Telematics is the integration of wireless communications, vehicle monitoring systems, and location devices. Among the early adopters of telematics have been fleets such as ServiceMaster, GEICO, Ryder, KinderCare, Wal-Mart, UPS, and long-haul trucking fleets. These fleets are using telematic devices to continuously measure fuel consumption and fleet utilization, plus monitor vehicle and performance. However, the question for many fleets is whether the benefits of telematics are worth the expense.
Does the Value of Telematics Justify the Cost?
The experience from fleet pilot programs is yes.
"Our experience with telematics is that companies can achieve an extremely rapid payback (less than one year)," said David Coleman, VP of telematics strategies for PHH Arval. "Up-front planning is the key to rapid success. It's important to know the policies and enforcement process, as well as the productivity measures and metrics, which are key to managing and measuring the results. It's essential to communicate and enforce driving policies; we've found that providing a driver incentive program for policy compliance is a significant contribution to quick payback. Another key is integrating telematics/location data into enterprise resource management tools."
This has been the same experience with GE Commercial Finance Fleet Services.
"Most companies will see between a 2 to 10 times ROI, but like most solutions, the value depends on unique customer needs," said Steve Tenzer, vice president, Mobile Resource Solutions for GE Commercial Finance Fleet Services. "A few benefits fleet managers are seeing when implementing telematics into their fleets include decreased fuel usage (see chart), increased worker productivity, dispatching efficiency, improved customer service, as well as vehicle, driver, and cargo safety," added Tenzer.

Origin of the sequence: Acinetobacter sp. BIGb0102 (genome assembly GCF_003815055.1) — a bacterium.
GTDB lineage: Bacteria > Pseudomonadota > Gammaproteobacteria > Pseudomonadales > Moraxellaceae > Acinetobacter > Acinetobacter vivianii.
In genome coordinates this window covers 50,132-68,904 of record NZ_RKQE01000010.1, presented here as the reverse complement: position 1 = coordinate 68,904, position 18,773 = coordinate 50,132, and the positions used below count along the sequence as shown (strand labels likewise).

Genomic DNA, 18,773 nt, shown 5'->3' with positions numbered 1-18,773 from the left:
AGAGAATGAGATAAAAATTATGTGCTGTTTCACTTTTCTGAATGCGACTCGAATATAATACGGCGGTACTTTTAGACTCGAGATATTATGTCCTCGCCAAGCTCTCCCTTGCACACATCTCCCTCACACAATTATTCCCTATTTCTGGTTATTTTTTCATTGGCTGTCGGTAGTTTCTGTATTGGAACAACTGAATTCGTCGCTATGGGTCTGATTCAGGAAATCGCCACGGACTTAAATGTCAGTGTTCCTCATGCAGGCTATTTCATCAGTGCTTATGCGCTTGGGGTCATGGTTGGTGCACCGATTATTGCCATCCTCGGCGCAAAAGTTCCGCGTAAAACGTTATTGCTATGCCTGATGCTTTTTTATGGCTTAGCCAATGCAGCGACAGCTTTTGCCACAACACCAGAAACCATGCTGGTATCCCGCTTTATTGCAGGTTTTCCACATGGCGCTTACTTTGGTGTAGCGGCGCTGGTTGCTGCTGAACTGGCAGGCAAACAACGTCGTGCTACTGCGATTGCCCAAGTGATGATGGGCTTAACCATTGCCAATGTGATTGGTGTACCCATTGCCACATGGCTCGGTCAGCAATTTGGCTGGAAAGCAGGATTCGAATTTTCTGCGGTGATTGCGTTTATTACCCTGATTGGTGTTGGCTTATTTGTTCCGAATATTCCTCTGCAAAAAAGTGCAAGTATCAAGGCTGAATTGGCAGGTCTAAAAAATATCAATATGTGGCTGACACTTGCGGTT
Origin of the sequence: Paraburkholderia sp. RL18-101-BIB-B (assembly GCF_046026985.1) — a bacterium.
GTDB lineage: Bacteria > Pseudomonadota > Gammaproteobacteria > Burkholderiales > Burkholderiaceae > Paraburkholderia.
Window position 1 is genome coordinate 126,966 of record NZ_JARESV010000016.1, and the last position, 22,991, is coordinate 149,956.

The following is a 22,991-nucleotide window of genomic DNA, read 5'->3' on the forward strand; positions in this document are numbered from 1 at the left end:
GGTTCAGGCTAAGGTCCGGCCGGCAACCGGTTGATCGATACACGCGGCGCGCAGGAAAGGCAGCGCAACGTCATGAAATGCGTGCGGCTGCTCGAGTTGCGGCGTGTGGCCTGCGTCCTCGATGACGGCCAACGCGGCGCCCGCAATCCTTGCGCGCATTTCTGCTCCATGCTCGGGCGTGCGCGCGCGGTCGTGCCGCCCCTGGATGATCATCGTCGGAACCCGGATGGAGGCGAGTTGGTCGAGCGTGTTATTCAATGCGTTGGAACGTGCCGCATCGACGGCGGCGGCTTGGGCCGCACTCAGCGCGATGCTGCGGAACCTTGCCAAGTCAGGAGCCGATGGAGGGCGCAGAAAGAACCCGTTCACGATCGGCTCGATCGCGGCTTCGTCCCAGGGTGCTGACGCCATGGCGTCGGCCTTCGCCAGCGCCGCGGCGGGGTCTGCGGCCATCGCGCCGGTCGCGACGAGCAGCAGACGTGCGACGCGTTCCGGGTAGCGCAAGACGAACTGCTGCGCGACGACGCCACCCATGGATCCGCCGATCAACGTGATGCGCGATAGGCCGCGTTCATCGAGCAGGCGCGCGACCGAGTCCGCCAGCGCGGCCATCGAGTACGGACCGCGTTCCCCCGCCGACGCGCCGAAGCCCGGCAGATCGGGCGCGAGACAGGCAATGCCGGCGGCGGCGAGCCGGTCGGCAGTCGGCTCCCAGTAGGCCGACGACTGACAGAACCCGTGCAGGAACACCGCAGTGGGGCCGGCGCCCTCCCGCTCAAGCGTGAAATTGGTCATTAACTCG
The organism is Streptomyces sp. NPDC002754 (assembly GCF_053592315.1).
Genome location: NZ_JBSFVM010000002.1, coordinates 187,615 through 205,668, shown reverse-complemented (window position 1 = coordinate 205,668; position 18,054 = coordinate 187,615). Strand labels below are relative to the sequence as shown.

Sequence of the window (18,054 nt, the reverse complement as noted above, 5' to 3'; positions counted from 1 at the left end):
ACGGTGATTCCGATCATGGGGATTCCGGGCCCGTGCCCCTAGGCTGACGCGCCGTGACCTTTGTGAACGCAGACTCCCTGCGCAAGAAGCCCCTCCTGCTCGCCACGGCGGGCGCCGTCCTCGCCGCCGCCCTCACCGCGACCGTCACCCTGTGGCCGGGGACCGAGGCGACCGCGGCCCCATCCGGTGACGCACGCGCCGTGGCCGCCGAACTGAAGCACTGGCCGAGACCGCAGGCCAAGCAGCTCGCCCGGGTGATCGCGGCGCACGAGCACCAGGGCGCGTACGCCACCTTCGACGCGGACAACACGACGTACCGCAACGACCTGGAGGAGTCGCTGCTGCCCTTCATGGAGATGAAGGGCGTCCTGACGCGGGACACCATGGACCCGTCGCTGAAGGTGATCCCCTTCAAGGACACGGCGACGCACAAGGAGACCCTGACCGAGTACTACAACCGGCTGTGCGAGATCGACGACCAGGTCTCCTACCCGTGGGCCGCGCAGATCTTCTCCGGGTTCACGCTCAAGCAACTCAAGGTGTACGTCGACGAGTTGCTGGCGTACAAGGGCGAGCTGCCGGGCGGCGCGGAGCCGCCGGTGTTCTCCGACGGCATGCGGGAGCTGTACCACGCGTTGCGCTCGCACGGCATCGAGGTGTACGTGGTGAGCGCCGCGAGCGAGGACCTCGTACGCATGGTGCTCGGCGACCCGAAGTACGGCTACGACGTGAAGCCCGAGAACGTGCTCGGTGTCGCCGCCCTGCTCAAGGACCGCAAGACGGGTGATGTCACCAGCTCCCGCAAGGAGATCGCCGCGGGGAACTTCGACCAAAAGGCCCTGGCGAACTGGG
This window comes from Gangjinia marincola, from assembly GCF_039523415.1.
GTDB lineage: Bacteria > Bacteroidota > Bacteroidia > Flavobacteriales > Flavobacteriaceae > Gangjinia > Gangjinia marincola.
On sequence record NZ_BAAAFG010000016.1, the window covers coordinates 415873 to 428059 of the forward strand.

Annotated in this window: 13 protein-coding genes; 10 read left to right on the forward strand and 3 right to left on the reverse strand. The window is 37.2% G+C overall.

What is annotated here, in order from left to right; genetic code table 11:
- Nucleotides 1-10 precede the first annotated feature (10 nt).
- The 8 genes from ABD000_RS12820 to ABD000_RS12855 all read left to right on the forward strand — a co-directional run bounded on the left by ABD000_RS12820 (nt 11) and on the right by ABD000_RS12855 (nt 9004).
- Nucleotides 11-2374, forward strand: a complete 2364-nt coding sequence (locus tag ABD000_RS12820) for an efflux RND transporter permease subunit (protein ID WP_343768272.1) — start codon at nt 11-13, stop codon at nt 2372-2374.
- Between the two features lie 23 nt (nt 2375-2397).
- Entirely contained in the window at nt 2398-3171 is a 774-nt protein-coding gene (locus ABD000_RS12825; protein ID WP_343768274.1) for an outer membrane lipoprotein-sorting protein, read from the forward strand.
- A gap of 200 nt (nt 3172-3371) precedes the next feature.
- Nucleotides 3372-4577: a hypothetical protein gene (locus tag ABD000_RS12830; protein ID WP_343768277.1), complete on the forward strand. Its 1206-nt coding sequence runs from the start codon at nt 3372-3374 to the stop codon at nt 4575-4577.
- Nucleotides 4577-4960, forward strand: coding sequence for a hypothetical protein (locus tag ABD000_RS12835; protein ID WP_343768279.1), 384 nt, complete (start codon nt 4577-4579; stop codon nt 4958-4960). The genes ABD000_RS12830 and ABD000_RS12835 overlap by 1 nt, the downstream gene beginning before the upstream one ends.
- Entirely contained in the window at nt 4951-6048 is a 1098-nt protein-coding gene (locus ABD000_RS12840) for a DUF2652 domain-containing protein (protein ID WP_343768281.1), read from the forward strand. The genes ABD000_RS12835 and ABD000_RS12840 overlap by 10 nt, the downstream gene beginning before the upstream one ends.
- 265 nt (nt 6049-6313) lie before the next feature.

The question fleet managers need to ask themselves is what are they trying to solve and who are the key stakeholders? "Telematics is a broad range of technologies and solutions that can impact multiple functions in an organization. Are we trying to reduce fleet operating costs? Optimize the scheduling and routing of our mobile workers? Reduce greenhouse gas emissions? Reduce at-fault accidents? The list goes on, but answering these questions and identifying the key stakeholders are important first steps," said Tenzer.
For commercial fleets employing a telematics program, a number of benefits offset the expense.
"The positive results we're getting come from several areas - savings in fuel and risk, increases in productivity, safety, lower risk factors, vehicle lifecycle cost reductions, and improved performance," said Coleman. "Specific savings in each category depend on the profile of the company. Service fleets are more heavily weighted in fuel savings and lifecycle cost reductions, while sales fleets are more heavily weighted in productivity and risk savings." Fleets using systems such as PHH Onboard have reduced fuel costs by 10 percent and idling times by 25 percent, eliminated unauthorized use, and helped diminish bad driver behaviors that cause accidents and increase risk.
Commercial fleets participating in the GE Commercial Finance Fleet Services telematics program report similar results.
"Real-world fleet tests have repeatedly shown that the use of telematics in fleet management helps reduce overall fuel consumption, improve safety, and enhance employee productivity," said Tenzer.
Is telematics worth the expense? Initial pilot programs among fleets say so. If you are finding it difficult to generate year-over-year incremental cost savings mandated by senior management, then perhaps telematics is something worth investigating.
Let me know what you think.